The second reason held true throughout the weekend, but I was put to shame on the first front because Adam McCombs (Twitter @nanographs) brought a scanning electron microscope. I never thought they were very portable and I was right, but that didn’t stop Adam! It occupied what little open space there was in the DesignLab shop area. I’ve seen SEM imagery and thought it might be fun to take a closer look, but what I didn’t realize was how cool it was to watch one in operation.

I never got time at the operator console, but I watched others turn knobs at their disposal. I had not known how many different parameters were adjustable to highlight different features on the sample. When we see a published picture generated from a SEM, an operator has already adjusted these knobs to the appropriate settings. Seeing less-than practiced operators adjust them live and experiment to see what works was mesmerizing.

I was also surprised at how feedback is visible immediately. It was explained to me the whole machine is a very analog process. The path from the electron beams striking the sample to picture on operator console CRT has no digital frame buffers or processing inserting delay. Every once in a while an image is recorded to the adjacent laptop, and that process consumes several seconds, but the knob-twiddling is effectively instantaneous on CRT as are interactions with the sample. I saw some small specs of dust dance around and initially thought it was due to air movement, but then I learned the sample is held in a vacuum. What is moving the dust? The electron beam!

My mind evaluates this technology from the perspective of an optical camera, and from that perspective the available range of magnification is astounding. Traversing several orders of magnitude of magnification with a single twist of a knob. I saw no indication that a SEM has any equivalent of focus or depth of field limitations: everything in the image is always razor sharp. I was not surprised to see panning across the sample, but I was surprised to see tilt was an option as well to see some items from different perspectives.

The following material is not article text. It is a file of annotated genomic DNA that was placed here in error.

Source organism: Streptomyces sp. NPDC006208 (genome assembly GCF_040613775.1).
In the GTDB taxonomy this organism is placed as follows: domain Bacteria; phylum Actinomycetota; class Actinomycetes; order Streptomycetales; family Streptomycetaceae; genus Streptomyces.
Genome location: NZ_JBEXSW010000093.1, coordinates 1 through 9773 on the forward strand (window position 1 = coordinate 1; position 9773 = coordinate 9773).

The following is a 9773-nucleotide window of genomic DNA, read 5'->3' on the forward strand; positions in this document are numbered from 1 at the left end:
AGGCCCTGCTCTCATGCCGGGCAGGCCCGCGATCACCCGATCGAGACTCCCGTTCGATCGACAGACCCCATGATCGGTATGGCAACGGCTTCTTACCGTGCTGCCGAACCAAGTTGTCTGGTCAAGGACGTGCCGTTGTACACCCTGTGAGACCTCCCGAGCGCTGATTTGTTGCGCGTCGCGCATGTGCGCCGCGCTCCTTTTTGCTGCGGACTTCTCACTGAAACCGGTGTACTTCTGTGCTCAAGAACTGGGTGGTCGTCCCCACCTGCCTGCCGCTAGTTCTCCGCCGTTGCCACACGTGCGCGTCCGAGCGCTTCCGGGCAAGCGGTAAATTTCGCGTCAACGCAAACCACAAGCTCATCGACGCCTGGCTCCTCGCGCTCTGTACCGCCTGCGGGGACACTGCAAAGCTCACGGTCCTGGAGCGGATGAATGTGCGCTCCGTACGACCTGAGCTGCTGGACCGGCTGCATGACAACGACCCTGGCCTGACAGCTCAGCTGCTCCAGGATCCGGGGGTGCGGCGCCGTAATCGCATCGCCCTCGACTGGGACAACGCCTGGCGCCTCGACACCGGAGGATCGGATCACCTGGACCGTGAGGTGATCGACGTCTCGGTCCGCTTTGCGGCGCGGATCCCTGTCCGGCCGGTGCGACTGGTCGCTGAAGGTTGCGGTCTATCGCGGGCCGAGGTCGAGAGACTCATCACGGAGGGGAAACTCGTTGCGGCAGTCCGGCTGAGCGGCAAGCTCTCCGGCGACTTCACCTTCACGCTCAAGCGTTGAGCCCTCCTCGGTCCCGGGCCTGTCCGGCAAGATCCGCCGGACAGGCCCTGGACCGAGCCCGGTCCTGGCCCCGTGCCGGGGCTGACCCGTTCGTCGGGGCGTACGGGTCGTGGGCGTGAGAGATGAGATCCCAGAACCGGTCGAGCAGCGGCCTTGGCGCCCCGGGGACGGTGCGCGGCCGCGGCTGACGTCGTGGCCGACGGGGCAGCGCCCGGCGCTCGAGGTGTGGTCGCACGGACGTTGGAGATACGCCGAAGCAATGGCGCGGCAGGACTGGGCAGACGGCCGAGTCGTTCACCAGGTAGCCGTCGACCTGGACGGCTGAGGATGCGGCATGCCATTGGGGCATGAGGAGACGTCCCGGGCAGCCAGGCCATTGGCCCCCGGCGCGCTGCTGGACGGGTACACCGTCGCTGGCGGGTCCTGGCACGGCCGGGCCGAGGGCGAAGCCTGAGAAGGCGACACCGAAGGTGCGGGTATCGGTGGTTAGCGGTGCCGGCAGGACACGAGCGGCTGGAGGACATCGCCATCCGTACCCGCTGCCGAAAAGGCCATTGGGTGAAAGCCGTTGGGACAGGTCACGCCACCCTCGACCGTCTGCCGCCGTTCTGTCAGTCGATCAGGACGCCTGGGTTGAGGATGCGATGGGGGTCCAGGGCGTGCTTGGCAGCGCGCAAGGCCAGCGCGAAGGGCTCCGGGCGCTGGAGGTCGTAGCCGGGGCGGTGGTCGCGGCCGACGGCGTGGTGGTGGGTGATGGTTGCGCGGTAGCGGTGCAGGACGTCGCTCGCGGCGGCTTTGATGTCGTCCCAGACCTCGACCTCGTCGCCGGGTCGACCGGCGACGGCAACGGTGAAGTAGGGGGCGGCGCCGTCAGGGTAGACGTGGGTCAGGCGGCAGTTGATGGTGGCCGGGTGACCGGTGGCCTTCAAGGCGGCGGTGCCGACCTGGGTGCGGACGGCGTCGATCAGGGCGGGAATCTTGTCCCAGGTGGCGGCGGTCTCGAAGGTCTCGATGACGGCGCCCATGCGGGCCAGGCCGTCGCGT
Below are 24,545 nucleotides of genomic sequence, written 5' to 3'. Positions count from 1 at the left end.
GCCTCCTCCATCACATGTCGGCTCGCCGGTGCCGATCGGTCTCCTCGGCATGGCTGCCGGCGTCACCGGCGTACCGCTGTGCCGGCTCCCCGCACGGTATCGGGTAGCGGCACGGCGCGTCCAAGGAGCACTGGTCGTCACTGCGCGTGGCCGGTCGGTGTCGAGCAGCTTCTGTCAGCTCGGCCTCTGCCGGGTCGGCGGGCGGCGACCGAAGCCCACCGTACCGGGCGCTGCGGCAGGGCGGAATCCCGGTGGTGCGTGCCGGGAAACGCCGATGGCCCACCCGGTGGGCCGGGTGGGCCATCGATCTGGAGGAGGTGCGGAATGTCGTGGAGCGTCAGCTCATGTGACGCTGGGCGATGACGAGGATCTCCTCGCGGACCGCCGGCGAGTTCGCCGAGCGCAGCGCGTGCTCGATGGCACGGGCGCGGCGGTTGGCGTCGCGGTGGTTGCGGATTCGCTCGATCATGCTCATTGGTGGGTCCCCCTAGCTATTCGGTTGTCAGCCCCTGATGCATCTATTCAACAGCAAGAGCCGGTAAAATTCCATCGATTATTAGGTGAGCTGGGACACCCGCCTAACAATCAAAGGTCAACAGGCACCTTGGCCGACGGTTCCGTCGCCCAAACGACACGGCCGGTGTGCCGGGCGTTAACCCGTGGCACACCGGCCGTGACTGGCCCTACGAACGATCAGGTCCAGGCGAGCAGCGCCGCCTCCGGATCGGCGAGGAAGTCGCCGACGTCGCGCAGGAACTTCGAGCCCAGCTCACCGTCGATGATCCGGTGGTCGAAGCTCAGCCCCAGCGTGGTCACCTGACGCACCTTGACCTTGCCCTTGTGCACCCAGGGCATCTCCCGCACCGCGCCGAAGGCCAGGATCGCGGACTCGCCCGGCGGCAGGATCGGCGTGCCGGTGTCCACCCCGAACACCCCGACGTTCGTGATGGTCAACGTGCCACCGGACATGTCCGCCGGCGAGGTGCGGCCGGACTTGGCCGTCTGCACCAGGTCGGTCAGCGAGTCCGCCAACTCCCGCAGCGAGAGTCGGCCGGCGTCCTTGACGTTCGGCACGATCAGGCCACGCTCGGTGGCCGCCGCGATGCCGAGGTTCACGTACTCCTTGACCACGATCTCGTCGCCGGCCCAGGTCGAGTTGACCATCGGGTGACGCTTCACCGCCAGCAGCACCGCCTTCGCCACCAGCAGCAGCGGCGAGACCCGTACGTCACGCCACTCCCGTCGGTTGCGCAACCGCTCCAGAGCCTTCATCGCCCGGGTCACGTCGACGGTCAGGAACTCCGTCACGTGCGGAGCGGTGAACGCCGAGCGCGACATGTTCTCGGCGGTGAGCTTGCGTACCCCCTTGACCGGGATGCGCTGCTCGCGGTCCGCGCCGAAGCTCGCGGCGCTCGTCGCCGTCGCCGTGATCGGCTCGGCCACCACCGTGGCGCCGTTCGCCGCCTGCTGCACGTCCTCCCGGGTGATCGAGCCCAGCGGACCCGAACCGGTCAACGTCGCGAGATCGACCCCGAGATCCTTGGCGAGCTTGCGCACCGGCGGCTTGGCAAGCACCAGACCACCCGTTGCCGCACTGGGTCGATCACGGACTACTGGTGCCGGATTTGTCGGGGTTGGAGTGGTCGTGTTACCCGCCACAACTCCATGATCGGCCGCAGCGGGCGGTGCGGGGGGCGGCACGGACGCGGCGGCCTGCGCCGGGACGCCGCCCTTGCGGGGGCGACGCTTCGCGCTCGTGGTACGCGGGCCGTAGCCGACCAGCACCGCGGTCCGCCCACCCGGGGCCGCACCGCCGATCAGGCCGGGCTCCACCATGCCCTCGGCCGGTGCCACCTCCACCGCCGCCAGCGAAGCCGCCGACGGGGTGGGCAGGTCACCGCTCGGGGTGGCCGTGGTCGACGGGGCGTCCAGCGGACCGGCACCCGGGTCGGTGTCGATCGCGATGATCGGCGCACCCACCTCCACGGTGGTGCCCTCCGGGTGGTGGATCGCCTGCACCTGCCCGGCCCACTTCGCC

Watching a SEM in operation was not something I knew I needed to see until I saw it. The pictures afterwards are a great reminder, but no match for the live experience. The opportunity doesn’t come often, but if one is available I highly recommend it.

 

Examining Composite Video Signal Generated By Microcontrollers

There was a several-years-long period of my life when I spent money to build a home theater. This was sometime after DVD became popular, because the motivation was my realization of how much superior DVD picture quality was over VHS. With movies on VHS, noisy visual artifacts were a limitation of the analog magnetic medium. With movies on DVD, the media-imposed limitations were gone and now there are all these other limitations I could remove by spending money, lots of it, to do things like upgrade from composite video to S-Video connections.

Eventually home theater moved to all digital HDMI, and I stopped spending big money because even the cheapest flat panels could completely eliminate classic CRT problems like color convergence. (My personal peeve.) I thought I have left the era of CRT and composite video behind, but throwing out my pile of analog interconnects and video equipment turned out to be premature.

Now I’ve found an interest in old school video again, because they are accessible for the electronics hobbyist. It is much easier to build something to output a composite video signal rather than HDMI. Local fellow maker and tinkerer Emily likes the old school tech for aesthetics reasons in addition to accessibility. So one day we got together at one of our regular SGVTech meets to dig a little deeper into this world.